Stated in further detail, the cam in one preferred embodiment comprises a beating portion journaled in the body of the knife and pivotable with the actuation lever. The cam further comprises an eccentric portion engaging the cam track to move the blade operating lever as the beating portion is rotated by the actuation member.
Stated in further detail with regard to another preferred embodiment, the actuation lever is a slider movable along a linear path by the thumb of the hand holding the knife and the cam comprises a surface of the slider. That cam surface engages a follower as the slider is manually moved along the linear path, and the slider actuates a blade opening lever to move the blade from closed to open positions. The cam track may be linear or nonlinear, the latter configuration preferably configured to provide an increased mechanical advantage during an initial travel of the blade from the closed position.
In still another preferred embodiment, the blade is connected to a driven member, such as a pinion, coupled to a drive member rotatable by a manual actuation lever. That lever is located for engagement by the thumb of a person holding the knife, so that the blade can be opened with only that one hand.
Accordingly, it is an object of the present invention to provide an improved folding knife.
It is another object of the present invention to provide an improved lever-actuated folding knife.
It is yet another object of the present invention to provide an improved pocket knife openable with one hand.
It is still another object of the present invention to provide a pocket knife having a unique mechanism for transmitting energy from an opening lever to the blade.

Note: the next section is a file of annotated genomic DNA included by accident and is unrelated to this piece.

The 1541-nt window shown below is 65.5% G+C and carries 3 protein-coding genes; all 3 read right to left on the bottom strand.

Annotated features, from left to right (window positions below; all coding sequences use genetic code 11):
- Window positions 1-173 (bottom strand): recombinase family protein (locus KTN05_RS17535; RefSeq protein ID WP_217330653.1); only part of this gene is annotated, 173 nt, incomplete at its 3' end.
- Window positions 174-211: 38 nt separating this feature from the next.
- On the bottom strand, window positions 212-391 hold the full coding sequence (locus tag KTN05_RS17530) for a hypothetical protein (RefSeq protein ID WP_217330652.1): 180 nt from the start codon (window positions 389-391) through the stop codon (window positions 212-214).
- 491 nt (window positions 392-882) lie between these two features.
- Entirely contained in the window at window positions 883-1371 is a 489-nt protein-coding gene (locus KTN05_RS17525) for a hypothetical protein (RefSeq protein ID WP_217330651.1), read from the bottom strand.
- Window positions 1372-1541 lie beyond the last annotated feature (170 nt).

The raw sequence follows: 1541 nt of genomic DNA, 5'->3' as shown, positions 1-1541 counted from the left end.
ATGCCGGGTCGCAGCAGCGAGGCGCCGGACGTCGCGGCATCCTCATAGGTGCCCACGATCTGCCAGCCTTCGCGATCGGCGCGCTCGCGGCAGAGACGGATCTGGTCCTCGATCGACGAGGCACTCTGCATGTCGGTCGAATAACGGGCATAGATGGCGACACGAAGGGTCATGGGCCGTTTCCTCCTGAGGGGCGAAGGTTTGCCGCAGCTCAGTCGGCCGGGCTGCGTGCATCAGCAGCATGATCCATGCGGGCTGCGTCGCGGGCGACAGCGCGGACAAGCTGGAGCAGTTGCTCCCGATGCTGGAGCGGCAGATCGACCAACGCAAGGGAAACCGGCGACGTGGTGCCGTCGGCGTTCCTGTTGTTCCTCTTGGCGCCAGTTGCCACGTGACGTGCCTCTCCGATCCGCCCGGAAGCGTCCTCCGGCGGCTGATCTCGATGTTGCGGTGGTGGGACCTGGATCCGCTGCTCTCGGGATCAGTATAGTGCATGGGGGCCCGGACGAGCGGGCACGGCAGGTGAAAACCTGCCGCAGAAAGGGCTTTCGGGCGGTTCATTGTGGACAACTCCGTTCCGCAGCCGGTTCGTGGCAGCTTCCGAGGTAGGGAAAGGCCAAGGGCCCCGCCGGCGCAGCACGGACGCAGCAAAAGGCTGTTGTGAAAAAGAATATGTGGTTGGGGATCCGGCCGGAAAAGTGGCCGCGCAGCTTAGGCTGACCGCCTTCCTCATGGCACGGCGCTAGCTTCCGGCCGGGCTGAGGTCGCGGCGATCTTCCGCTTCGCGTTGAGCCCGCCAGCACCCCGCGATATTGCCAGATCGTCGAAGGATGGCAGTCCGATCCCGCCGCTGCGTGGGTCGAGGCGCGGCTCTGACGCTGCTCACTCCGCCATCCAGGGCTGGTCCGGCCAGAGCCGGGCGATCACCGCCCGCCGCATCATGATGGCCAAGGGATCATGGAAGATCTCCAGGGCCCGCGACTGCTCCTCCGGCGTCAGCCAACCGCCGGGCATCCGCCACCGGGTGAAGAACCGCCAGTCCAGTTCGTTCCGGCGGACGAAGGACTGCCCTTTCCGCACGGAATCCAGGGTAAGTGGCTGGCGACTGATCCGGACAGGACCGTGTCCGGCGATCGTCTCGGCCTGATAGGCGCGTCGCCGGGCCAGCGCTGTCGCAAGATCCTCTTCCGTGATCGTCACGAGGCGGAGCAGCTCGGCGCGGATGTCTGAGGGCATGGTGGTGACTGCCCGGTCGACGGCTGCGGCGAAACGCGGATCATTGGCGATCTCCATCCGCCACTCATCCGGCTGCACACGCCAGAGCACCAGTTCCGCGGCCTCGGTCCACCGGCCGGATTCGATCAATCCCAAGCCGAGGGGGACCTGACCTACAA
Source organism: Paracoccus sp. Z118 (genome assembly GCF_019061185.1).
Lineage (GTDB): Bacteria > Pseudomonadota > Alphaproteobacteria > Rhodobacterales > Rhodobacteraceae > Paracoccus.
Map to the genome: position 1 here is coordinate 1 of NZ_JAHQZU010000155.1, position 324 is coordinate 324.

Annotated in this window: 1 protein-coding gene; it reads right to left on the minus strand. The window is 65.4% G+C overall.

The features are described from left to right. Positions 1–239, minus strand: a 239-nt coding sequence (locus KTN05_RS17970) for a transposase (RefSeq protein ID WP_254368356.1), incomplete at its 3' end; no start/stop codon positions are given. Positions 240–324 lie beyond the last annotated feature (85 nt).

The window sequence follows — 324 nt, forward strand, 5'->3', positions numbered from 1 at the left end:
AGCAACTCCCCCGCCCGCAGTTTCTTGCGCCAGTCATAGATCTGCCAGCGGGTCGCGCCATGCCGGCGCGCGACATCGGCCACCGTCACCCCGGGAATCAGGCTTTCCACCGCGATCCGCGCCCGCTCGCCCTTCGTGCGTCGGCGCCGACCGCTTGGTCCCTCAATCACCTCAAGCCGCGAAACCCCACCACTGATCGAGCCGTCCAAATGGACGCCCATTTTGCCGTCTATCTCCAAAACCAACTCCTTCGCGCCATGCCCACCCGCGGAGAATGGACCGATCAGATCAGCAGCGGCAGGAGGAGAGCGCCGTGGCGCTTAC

It is a further object of the present invention to provide a folding knife openable by a manually-actuated lever pivotable on an axis in relation to the body of the knife.
It is another object of the present invention to provide a knife that opens faster than a conventional side-opening switchblade knife because there is no need for a safety mechanism to disengage before opening the knife.
Other objects and advantages of the present invention will become more apparent from the following description of a preferred embodiment.
FIG. 1 is a side view of a lever-actuated folding knife according to a preferred first embodiment of the present invention.
FIG. 2 is a top view of the knife shown in FIG. 1.
FIG. 3 is a side view as in FIG. 1, showing the knife blade partially opened.
FIG. 4 is an exploded view of the knife shown in FIG. 1.
FIG. 5 is a cutaway view of the knife shown in FIG. 1, showing the blade operating mechanism in fully-closed position.
FIG. 6 is a cutaway view as in FIG. 5, with the blade mechanism shown in fully-opened position.
FIG. 7 is a partially broken-away sectioned top view of the knife shown in FIG. 1.
FIG. 8 is a cutaway view in fully-closed position, partially broken away for illustrative purposes, of a lever-actuated folding knife according to a preferred second embodiment of the present invention.
FIG. 8A shows a modification of the opening slider in the embodiment of FIG. 8.
FIG. 9 is a fragmentary sectioned side view of the knife shown in FIG. 8, showing details of the slide button in the unactuated position.
FIG. 10 is a fragmentary cutaway view as in FIG. 8, with the blade shown fully open.